"The Anger of Te-oun-go," by Kouan-han-king. A similar case involving at the same• time the saving of a loved one by a judicial error: "La Cellule No. 7," (Zaccone, 1881).
Revenge for a False AccusationEdit
The "Phrixus" of Sophocles and of Euripides ; Dumas’ "Monte-Cristo ;" "La Declassee" (Delahaye, 1883) ; "Roger-la-Honte" (Mary, 1881).
Vengeance for Violation Edit
Sophocles’ "Tereus ;" "The Courtesan of Corinth" (Carre and Bilhaud, 1908) ; "The Cenci," by Shelley (parricide as the punishment of incest).
Vengeance for Having Been Robbed of Ones OwnEdit
"The Merchant of Venice," and partly "William Tell."
Revenge Upon a Whole Sex for a Deception by OneEdit
"Jack the Ripper" (Bertrand and Clairian, 1889) ; the fatal heroines of the typical plays of the Second Empire, "L’Etrangere," etc. A case appertaining also to class A : the motive (an improbable one) of the corruptress in "Possede," by Lemonnier.
We here encounter for the first time that grimacing personage who forms the keystone of all drama dark and mysterious,—the "villain." About the beginning
of our Third Situation we might evoke him at every step, this villain and his profound schemes which not infrequently make us smile. Don Salluste in "RuyBlas," Iago in "Othello," Guanhumara in "Burgraves," Homodei in "Angelo," Mahomet in the tragedy of that name, Leontine in "Heraclius," Maxime in "La Tragedie de Valentinien," Emire in "Siroês," Ulysses in "Palamedes."
Professional Pursuit of Criminals (the counterpart of which will be found in the Fifth Situation, Class A) :—"Sleglork Holmes" (Conan Doyle) ; "Vidocq" (Bergerat, 1910) ; "Nick Carter" (Busson and Livet, 1910).
Example: All detective stories. Columbo.
Frequently used though this situation has been in our day, many an ancient case awaits its rejuvenescence, many a gap is yet to be filled. Indeed, among the bonds which may unite avenger and victim, more than one degree of relationship has been omitted, as well as the majority of social and business ties. The list of wrongs which might provoke reprisal is far from being exhausted, as we may assure ourselves by enumerating the kinds of offenses possible against persons or property, the varying shades of opinion- of opposing parties, the different ways in which an insult may take effect, and how many and what sort of relationships may exist between Avenger and Criminal. And these questions concern merely the premises of the action.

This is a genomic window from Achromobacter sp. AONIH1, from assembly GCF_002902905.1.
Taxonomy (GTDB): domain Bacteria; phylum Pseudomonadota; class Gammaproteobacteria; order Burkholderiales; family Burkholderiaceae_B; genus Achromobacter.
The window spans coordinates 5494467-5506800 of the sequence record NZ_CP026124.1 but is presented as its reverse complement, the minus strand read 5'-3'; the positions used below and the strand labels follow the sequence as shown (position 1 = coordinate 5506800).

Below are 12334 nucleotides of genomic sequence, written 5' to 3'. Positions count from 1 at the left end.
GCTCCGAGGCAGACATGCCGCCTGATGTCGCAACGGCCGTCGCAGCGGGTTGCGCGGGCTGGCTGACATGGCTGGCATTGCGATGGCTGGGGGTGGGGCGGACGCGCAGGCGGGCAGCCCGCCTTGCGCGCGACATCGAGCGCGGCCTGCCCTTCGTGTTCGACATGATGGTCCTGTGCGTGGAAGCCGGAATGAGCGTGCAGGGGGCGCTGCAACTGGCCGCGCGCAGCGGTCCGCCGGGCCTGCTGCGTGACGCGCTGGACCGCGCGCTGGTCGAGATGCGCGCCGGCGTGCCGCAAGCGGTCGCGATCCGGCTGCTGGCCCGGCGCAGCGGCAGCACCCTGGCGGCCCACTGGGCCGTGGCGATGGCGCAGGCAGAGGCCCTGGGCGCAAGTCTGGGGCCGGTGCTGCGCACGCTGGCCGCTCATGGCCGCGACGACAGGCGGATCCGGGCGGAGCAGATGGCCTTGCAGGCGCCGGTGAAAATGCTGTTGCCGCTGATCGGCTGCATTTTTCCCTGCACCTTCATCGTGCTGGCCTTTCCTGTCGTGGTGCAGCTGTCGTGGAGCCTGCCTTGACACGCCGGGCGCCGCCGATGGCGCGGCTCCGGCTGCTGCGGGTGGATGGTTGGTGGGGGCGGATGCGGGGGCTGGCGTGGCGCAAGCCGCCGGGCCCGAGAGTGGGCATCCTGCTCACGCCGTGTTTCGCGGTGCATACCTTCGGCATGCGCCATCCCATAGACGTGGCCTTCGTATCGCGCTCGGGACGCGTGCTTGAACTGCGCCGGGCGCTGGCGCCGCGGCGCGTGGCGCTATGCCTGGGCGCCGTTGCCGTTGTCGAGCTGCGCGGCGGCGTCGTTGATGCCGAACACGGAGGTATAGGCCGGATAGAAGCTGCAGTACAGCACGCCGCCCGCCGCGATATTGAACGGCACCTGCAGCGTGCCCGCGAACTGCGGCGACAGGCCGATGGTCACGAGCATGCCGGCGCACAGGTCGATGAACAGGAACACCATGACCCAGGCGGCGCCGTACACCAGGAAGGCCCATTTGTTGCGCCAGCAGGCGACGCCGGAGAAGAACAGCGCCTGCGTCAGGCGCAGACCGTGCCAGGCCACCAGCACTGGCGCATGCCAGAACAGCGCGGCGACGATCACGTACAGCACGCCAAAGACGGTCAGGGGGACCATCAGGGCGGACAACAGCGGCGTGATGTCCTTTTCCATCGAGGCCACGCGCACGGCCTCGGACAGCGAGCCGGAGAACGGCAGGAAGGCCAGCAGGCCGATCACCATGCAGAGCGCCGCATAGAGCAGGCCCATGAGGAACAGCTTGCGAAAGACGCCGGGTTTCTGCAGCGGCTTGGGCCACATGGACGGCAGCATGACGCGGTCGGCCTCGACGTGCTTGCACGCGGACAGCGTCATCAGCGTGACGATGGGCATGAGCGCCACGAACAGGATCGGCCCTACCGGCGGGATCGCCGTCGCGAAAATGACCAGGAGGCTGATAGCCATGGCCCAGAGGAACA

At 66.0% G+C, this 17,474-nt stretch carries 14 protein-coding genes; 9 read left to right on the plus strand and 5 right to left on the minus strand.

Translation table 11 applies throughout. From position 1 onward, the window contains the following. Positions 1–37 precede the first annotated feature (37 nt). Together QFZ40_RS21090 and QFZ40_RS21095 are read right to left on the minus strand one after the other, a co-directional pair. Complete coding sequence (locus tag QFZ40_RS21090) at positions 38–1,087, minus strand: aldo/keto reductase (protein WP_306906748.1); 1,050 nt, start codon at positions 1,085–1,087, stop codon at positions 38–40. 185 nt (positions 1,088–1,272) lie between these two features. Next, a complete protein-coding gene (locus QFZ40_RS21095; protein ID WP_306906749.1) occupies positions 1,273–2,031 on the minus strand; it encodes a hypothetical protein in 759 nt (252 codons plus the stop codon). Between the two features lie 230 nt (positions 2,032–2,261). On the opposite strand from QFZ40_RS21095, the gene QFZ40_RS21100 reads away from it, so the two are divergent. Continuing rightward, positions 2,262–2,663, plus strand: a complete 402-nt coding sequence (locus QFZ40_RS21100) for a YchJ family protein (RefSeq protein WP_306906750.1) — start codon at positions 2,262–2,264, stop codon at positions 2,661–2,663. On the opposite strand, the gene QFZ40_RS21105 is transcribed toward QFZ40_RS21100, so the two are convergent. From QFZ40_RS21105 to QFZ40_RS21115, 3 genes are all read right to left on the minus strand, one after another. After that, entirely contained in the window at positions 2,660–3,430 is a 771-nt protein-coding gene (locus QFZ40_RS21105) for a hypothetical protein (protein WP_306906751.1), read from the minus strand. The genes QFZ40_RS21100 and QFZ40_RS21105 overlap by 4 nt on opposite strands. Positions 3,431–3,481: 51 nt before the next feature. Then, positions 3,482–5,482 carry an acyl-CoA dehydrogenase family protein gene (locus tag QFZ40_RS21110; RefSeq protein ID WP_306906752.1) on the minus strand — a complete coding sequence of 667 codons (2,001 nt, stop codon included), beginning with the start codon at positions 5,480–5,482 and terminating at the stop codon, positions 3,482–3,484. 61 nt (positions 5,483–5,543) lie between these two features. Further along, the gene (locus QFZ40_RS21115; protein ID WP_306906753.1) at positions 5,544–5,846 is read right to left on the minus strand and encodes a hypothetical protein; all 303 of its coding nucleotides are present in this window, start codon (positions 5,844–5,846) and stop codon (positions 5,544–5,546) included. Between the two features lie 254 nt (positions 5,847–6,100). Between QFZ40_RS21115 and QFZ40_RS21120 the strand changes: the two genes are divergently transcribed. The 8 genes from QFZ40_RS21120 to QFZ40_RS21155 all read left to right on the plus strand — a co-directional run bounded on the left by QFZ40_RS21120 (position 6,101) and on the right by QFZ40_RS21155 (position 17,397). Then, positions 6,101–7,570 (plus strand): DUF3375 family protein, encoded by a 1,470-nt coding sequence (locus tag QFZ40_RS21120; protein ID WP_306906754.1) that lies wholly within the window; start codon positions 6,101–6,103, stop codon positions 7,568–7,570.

To this we may add all the turns and bearings, slow or instantaneous, direct or tortuous, frantic or sure, which punishment can take, the thousand resources which it offers, the points at which it may aim in its deadly course, the obstacles which chance or the defendant may present. Next introduce various secondary figures, each pursuing his own aims, as in life, intercrossing each other and crossing the drama— and I have sufficient esteem for the reader’s capabilities to develop the subject no further.
Revenge is a common topic within our everyday lives, although the effect in terms of preventing recurrence of the crime is often negligible. 'Vengeance', even more than the very similar 'revenge' is done for the satisfaction of those who have been harmed in some way, and can be an act of great anger, sometimes arguably worse than the original crime.
Seeing vengeance in a story provides us with a vicarious release, allowing us to harmlessly channel our vengeful anger that might otherwise get us into trouble. Seeing the villain punished gives a sense of righteous satisfaction and confirmation that right will always be done.
Example: Hidden Faces Series